In spite of the most pessimistic predictions about UK business post-Brexit, our unemployment rate continues to fall far quicker than the rest of the EU, with some 31.77m people in work at last count – 559,000 more than a year earlier.
The warnings of businesses cutting their workforce back have so far been proven wrong and SMEs are driving that trend – London SMEs in particular are the most positive on prospects for employment, expecting growth rates of 1.2 per cent in the next 12 months, compared with 1 per cent last year, according to a Capital Economics study.
Nevertheless, presented with a raft of new requirements, from auto-enrolment of pensions to the National Living Wage, UK SMEs are having to rapidly adapt to an ever-changing business environment. But what can SMEs do to ensure they’re hiring the right people, while staying ahead of the curve on new regulation?
Hiring and interviewing
Finding new, quality staff has never been easier in the digital age. Employers can use services from Linkedin to Gumtree, as well as a raft of specialised apps for finding specific skillsets.
Mark Lilley is founder of Abokado, a health food chain with around 250 employees that is currently opening a new store every six to eight weeks. He believes in hiring on recommendation of present staff – that is, their friends, family and flatmates.
“Generally it means that people understand what they are getting themselves into – friends will be pretty honest about our working life and work culture, and we find that actually recommended people stay on board longer.”
Daniel Gilbert, founder of Brain Labs, agrees that “the best people usually know the best people for the job… we find a lot of our staff through internal referral”. Clearly though, it’s almost impossible to source staff based on recommendation alone, and both businesses have a careers page on their website, where anyone can apply.
Even when recommended by “the best people”, businesses must still ensure their prospective hires are up to scratch. “We have a robust recruitment process with multiple interview stages and the same aptitude test for everyone”, says Gilbert. “We score them, bring them in front of an interview committee and determine their independent result.”
Once you’ve found your staff, ensuring they stay with you is just as important, says Felix Mitchell, founder of Instant Impact, a graduate recruitment agency. “With a generation that no longer believes in a ‘career for life’, retention has become almost as important as the hire itself. Businesses that are honest and transparent about job responsibilities from posting a job spec until final interview do much better.”
Hiring staff is seemingly the easy part. There are several new requirements businesses must comply with. One is automatic enrolment of staff into a pension scheme, which employers must make a minimum contribution towards, based on individual earnings.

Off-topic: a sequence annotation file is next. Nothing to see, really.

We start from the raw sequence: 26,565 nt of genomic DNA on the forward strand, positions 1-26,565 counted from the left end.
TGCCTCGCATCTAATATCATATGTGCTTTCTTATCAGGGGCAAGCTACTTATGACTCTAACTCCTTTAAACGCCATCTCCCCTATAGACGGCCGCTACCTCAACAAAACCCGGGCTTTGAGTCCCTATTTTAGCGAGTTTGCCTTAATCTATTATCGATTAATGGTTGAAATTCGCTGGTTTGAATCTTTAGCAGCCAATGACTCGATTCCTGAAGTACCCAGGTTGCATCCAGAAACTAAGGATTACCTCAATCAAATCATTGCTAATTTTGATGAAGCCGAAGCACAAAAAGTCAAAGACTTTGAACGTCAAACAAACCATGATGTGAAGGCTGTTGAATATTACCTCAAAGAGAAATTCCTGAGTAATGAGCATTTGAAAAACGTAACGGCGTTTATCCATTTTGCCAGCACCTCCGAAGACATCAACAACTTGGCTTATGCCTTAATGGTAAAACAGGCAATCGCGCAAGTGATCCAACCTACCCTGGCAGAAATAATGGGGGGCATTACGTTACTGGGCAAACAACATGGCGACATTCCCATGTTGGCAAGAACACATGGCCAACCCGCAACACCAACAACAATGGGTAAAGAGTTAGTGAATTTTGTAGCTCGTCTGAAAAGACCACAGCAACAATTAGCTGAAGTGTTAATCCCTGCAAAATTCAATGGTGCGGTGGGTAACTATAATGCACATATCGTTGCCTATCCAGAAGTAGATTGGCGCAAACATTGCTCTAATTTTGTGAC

Organisations with fewer than 30 staff have been rolling out workplace pensions since the summer of 2015, but now all employers, regardless of size, are required to do so by April 2017.
Some 83 per cent of SMEs have never offered a company pension before, and according to research from Smart Pension, more than half feel auto-enrolment will be a burden, and two fifths say it’s unfair. Smart Pension co-founder Will Wynne says that “auto enrolment was always going to be a challenge for smaller business founders. They are busy people, they don’t have the time to spend hours researching and implementing a pension scheme for their small workforce.”
Kiki McDonough, founder of the eponymous jewellery designer, shares the experience of many, reflecting that “anything that the government sets up is a minefield of admin – masses and masses of paperwork in language that nobody understands. These things take an incredible investment of time to implement, but of course they are very important. I do believe it could have been made so much more simple.”
For SMEs struggling with auto-enrolment, there are plenty of services around to relieve the burden. The Pensions Regulator offers wide-ranging support in helping businesses pick the right scheme. A host of other organisations, such as the Money Advice Service, can put you in touch with financial advisers in your local area.
National Living Wage
For some SMEs, the introduction of the National Living Wage (NLW) in April has been yet another onus.
Research from the Federation of Small Businesses (FSB) found that although a majority of SMEs were already paying their staff above the NLW, those that didn’t mostly had to absorb the costs by taking lower profits.
Lilley says that, although Abokado already paid above the NLW, when it was introduced they increased their pay further to attract, and retain, the best talent. The challenge was absorbing the costs, which they did through a combination of more efficient rota planning and reduced profitability.
“The most important thing was that the burden shouldn’t fall on our customers. We felt it was important to keep offering quality produce at a reasonable price – so we haven’t increased our selling price at all.”
Not all have been so lucky, and the research from FSB shows that 35 per cent of businesses surveyed increased their prices, reduced investment or – sadly, recruited fewer workers.
Emma Jones, founder of Enterprise Nation, says that SMEs are “working through what the changes mean for hiring and workforce development.
“It takes a lot to stop them from growing… they are a sturdy community that keep pushing through to build great companies and ensure their team is well taken care of, financially, and in having a gratifying job.”